One our desire to see all US State Capitols we marked off the South Carolina State Capitol while in the Columbia area in June of 2012. We had just done a tour earlier of the Georgia State Capitol and I was looking forward to comparing the two. This capitol, most commonly known as The South Carolina State House, is located in the center of Columbia and lies at the confluence of the Saluda River and Broad River which merge at Columbia to form the Congaree River. It was there that in 1860, the South Carolina Secession Convention took place and their delegates voted for secession, making South Carolina the first state to leave the Union in the events leading up to the Civil War. I was looking forward to exploring this historic capitol building. Continue reading “South Carolina State House in Columbia – The Palmetto State”
In September of 2019, we took a road trip and we were finally able to visit Montana and check off another state we had not been to before. This was the 40th state we visited and we were able to tour the Montana State Capitol while in the Helena area. It was a very interesting state capitol and the grounds were pretty nice to check out as well. I am not sure how many capitols we had been to at that point, but we are slowly making our way toward our desire to visit each capitol one day.
After being in Arizona MANY times through the years, Gene and I had never been able to do a tour of the Arizona State Capitol building, also known as the Arizona Capitol Museum. Happily, on a trip in December of 2021, we were finally able to visit this capitol and learn more about the history of Arizona. We ended up doing a self-guided tour, not sure if they have guided ones, but we grabbed a flyer about the capitol and set out to see what we could see and learn. You can also watch my video if you would like to see more pictures that are not on this post.
On our continued quest to visit all 50 capitol buildings, we decided to stop on our road trip to Billings, MT in May of 2021 to check out the Wyoming State Capitol in Cheyenne. We had been through the capitol many years ago (long before we moved her to CO 15 years ago) but recently it had been closed for renovations. It was actually closed for over four years. I had driven by it with my nephew when we went to Cody, Wyoming to show him, but it was still closed. They are still only doing self-guided tours thanks to the idiot in China XI Jinping, but at least we were able to take a tour ourselves. It is very beautiful inside and out.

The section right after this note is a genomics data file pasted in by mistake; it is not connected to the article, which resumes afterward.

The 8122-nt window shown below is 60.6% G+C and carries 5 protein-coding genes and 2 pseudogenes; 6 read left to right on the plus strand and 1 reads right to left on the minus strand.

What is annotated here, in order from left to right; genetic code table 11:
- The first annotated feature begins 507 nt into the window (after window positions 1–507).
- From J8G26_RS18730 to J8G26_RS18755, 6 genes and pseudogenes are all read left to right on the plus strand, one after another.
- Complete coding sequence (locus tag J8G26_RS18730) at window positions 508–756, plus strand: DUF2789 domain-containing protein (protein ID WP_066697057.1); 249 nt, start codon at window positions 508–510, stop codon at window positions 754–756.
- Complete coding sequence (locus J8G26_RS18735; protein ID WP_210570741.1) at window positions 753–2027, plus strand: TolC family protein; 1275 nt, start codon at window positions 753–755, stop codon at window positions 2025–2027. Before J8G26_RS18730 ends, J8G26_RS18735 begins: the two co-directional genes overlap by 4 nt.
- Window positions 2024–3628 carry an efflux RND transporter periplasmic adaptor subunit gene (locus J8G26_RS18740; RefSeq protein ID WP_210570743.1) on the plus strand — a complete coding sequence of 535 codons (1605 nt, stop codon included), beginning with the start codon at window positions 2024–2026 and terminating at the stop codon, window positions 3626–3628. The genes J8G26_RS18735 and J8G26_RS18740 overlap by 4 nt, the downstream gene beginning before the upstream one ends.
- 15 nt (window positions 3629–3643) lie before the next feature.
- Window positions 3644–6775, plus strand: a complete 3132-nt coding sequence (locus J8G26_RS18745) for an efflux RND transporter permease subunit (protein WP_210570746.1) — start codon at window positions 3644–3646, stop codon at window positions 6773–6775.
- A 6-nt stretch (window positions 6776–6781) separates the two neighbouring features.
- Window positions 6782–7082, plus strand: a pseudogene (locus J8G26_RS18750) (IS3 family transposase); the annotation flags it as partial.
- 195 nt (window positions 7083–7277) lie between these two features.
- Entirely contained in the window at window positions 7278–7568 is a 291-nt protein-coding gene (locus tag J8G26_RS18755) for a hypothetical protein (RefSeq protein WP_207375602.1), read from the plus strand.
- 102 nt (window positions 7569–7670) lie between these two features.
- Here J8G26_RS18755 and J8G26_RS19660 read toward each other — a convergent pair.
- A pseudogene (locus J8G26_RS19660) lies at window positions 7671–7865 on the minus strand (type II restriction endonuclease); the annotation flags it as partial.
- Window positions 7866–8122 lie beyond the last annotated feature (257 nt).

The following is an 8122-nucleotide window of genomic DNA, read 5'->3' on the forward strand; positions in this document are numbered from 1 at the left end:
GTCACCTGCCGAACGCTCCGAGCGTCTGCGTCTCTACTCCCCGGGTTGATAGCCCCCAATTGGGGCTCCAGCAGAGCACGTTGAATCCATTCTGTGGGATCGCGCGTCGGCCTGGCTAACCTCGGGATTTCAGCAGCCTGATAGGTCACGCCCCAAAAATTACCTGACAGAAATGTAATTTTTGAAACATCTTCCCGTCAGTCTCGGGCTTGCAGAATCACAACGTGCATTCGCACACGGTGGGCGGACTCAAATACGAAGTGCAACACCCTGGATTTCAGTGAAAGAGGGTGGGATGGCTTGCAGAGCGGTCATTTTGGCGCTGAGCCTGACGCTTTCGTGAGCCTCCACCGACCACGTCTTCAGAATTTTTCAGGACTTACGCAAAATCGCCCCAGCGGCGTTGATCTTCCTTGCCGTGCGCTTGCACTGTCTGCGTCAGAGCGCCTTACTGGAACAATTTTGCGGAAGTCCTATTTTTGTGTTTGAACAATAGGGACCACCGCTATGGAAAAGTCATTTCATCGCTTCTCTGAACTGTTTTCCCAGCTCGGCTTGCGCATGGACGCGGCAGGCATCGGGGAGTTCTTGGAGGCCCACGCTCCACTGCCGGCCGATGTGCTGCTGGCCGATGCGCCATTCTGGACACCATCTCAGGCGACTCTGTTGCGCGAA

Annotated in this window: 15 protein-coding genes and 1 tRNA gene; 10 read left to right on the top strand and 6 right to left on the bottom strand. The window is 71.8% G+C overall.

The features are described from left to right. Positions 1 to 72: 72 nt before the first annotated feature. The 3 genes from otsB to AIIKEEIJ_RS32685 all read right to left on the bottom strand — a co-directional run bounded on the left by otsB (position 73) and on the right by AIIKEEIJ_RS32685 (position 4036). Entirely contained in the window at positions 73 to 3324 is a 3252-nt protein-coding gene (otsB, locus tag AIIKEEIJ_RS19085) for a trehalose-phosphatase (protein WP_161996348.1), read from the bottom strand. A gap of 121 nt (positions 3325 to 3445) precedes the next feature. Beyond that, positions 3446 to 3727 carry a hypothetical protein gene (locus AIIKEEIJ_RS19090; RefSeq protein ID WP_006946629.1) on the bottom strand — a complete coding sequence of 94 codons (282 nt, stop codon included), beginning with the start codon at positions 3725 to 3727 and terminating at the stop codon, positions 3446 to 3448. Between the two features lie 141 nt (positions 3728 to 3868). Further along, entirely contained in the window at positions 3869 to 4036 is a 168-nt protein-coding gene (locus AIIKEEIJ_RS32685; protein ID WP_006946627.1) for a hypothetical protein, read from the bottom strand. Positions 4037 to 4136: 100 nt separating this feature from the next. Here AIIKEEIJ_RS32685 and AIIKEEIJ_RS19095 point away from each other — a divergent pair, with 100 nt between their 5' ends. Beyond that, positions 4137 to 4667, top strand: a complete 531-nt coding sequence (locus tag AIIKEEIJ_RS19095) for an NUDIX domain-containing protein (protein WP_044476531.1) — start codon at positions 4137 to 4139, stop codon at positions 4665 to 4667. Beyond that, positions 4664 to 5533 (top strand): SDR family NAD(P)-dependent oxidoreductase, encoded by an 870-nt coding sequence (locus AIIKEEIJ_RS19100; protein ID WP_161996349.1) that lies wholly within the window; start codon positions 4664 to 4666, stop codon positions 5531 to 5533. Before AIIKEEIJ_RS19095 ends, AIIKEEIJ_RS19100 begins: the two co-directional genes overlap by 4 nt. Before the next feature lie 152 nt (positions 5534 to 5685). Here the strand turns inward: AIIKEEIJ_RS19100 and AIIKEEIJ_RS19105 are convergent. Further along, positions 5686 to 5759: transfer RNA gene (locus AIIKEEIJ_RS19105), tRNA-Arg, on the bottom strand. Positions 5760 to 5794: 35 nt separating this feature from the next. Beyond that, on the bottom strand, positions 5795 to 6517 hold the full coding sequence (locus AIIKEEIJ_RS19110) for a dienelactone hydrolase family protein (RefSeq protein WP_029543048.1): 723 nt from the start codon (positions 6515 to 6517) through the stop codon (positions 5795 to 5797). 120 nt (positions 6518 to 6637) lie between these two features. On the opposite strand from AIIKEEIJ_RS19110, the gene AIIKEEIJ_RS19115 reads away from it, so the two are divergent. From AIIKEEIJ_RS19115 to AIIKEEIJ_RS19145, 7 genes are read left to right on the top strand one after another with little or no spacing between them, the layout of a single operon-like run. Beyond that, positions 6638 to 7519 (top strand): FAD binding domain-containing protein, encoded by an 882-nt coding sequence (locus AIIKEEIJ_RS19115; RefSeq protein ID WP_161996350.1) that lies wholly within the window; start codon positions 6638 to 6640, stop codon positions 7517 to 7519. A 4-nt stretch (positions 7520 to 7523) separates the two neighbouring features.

In May of 2021, we were happy to be able to stop in and do a tour of the Michigan State Capitol in Lansing, Michigan on our way back to Detroit after seeing the beautiful Mackinaw Bridge and Mackinaw Island. I am not exactly sure which state number this is, but we are close to 30-35 I think. Anyway, it is a beautiful capitol and I am happy we were able to take a tour.
In April of this year, 2021, we still had some airline vouchers we had to use and decided to spend a 3 day weekend exploring Indianapolis. One of the main things Gene wanted to see and do of course was the Indianapolis Motor Speedway. Fortunately, we got to see that as well as the Indiana State Capitol building (aka the Statehouse) and the Canal Walk. It is a beautiful Capitol full of history.
While on a trip to Albuquerque, NM in October of 2007 to see the annual Balloon Fiesta we added in an extra couple of days to check out Santa Fe. We have been to many state capitol buildings as we have traveled the US. I have to say though that one of the most interesting we visited was the New Mexico State Capitol. It is the only round state capitol in the United States. Informally it is also known as “the Roundhouse”). What impressed me was that it was also designed to resemble the Zia Sun Symbol when viewed from above. The capitol contains 232,346 square feet and was dedicated on December 8, 1966. Continue reading “New Mexico State Capitol in Santa Fe – The Land of Enchantment”
We are still excited every time we get to a new state or new capitol. One of the more recent state capitols we got to see in July of 2020 was the Alaska State Capitol in Juneau. A lot of people have put down the capitol, like the one in Bismarck, ND, but I found it very beautiful. I guess they look at it like any other office building, but as I said, I still liked it. It is unique, and that’s what makes it special. Another reason is that it doesn’t have a dome like a few other states.
While in South Dakota for the LWMS Convention, we decided to check out the South Dakota State Capitol building in Pierre. It is a wonderful capitol and I really liked all the marble. The capitol features a copper dome, Corinthian columns, rusticated walls of granite and Bedford limestone, and a decorative interior with English and Italian Renaissance features. It was constructed between 1905 and 1910. The plans for the building were designed by the Minneapolis architectural office of C.E. Bell and M.S. Detwiler, who gave the building similar features to the Montana State Capitol in Helena, Montana. The planning and construction cost was almost $1,000,000. I have to say, it was well worth it.